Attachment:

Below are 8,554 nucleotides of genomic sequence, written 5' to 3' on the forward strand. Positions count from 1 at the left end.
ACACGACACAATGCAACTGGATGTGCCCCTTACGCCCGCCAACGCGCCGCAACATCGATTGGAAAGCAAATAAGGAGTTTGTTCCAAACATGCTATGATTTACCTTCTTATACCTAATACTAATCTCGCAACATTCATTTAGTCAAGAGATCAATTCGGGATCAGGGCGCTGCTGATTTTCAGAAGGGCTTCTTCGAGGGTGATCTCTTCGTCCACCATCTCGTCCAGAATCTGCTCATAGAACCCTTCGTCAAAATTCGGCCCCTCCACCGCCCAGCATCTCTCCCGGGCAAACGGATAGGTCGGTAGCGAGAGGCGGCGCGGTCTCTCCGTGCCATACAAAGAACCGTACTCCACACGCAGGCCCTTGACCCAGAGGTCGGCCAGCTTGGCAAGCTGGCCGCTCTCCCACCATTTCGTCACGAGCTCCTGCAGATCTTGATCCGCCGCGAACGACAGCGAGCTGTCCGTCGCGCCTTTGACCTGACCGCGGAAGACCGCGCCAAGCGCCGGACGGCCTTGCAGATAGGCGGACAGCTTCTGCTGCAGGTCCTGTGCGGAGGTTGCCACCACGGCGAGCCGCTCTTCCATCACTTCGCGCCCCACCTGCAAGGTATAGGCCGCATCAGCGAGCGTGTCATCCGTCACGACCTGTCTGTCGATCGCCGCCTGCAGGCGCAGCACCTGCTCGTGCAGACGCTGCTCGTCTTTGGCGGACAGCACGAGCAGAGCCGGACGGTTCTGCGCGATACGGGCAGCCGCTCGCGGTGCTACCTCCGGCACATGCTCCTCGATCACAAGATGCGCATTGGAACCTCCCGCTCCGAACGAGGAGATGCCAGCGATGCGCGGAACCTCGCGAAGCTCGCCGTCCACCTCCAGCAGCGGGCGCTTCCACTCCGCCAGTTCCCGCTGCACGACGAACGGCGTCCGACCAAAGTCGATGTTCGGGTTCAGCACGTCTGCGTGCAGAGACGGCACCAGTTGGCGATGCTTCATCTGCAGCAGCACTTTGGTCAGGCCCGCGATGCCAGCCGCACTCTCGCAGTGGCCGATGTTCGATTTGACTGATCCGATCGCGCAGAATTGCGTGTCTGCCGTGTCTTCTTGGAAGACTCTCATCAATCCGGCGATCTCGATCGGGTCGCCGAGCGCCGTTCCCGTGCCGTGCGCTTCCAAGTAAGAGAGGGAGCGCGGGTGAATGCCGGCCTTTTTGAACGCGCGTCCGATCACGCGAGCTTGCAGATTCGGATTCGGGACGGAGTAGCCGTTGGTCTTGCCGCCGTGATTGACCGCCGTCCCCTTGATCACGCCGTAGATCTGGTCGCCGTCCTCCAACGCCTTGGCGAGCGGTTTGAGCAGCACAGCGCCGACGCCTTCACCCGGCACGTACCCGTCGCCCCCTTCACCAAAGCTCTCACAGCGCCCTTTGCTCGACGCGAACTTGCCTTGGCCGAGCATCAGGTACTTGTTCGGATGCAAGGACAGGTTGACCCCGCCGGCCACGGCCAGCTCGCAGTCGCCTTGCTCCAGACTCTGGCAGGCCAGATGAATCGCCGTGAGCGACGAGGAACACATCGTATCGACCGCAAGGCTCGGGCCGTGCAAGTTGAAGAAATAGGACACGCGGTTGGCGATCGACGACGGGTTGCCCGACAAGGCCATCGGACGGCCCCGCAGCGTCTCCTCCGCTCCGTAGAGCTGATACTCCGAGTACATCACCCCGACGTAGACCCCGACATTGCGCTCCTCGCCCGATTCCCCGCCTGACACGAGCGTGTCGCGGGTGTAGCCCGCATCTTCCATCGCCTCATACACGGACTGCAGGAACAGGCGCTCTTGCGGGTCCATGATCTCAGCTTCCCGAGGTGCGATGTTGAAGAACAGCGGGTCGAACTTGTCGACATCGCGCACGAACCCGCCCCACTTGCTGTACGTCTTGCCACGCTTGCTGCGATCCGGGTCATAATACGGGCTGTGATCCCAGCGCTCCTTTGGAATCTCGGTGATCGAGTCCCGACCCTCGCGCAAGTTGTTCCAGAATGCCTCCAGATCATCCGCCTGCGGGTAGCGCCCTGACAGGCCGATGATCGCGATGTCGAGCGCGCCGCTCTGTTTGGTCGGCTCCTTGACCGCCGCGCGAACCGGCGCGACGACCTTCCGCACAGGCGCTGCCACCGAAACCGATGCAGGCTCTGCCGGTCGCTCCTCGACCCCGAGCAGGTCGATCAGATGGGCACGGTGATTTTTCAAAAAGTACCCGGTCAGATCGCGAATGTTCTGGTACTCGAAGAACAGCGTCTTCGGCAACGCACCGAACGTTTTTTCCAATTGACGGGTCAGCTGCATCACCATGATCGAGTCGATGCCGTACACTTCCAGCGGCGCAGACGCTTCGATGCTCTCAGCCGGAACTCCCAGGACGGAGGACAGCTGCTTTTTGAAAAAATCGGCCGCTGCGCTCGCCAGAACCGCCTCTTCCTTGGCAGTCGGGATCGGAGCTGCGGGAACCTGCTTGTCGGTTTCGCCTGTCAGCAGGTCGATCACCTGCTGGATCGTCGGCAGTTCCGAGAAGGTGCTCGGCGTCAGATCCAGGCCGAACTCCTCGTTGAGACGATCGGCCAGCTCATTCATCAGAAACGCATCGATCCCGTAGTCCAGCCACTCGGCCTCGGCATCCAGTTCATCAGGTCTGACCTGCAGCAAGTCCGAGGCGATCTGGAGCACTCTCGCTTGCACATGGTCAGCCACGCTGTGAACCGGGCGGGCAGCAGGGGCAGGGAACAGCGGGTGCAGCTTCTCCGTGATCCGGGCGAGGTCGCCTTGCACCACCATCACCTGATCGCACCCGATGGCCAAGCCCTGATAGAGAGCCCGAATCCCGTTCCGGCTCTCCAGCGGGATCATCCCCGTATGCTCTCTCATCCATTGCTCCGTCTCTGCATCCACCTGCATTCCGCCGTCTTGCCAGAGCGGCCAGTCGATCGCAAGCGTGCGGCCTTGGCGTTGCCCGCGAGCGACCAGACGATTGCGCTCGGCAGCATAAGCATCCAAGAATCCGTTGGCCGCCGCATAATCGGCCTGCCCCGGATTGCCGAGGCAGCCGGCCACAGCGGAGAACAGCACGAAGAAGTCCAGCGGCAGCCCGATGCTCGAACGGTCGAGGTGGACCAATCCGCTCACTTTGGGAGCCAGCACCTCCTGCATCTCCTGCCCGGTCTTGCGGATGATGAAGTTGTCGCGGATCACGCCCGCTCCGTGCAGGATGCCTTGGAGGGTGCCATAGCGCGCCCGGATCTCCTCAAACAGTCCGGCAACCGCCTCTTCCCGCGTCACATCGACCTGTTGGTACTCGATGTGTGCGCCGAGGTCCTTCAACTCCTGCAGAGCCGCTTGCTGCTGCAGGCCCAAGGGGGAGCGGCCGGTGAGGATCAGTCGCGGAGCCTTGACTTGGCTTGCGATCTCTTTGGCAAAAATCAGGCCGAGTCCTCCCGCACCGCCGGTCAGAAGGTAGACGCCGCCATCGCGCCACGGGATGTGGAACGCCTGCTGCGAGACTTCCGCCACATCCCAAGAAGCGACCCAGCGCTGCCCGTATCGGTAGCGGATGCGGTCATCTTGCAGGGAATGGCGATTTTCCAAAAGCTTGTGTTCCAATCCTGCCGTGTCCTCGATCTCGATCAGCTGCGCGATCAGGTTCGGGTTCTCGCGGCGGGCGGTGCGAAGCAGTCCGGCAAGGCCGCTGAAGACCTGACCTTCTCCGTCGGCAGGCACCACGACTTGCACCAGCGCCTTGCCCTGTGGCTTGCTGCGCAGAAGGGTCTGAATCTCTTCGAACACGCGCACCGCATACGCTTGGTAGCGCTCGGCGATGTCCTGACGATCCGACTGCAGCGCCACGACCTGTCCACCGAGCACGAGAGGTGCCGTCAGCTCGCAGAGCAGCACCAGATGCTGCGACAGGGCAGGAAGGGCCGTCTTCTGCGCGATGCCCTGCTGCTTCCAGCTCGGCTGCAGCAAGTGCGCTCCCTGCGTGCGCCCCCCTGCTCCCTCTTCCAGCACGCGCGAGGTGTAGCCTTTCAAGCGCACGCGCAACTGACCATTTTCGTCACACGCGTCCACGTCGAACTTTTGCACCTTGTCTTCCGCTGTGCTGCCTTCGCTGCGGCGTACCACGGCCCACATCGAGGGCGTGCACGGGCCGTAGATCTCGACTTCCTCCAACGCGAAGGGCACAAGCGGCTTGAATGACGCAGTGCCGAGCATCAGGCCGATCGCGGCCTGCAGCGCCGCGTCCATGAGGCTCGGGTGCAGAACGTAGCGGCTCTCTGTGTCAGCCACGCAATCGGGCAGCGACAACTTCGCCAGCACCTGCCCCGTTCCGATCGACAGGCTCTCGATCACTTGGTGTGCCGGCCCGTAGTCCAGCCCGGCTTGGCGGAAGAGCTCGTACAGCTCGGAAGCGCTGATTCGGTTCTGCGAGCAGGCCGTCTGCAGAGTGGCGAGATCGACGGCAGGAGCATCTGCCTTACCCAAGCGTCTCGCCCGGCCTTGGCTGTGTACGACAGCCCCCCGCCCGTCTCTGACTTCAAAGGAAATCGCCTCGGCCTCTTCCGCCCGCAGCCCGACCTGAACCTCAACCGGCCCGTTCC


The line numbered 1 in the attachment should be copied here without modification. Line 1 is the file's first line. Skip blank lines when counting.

Below are 8,554 nucleotides of genomic sequence, written 5' to 3' on the forward strand. Positions count from 1 at the left end.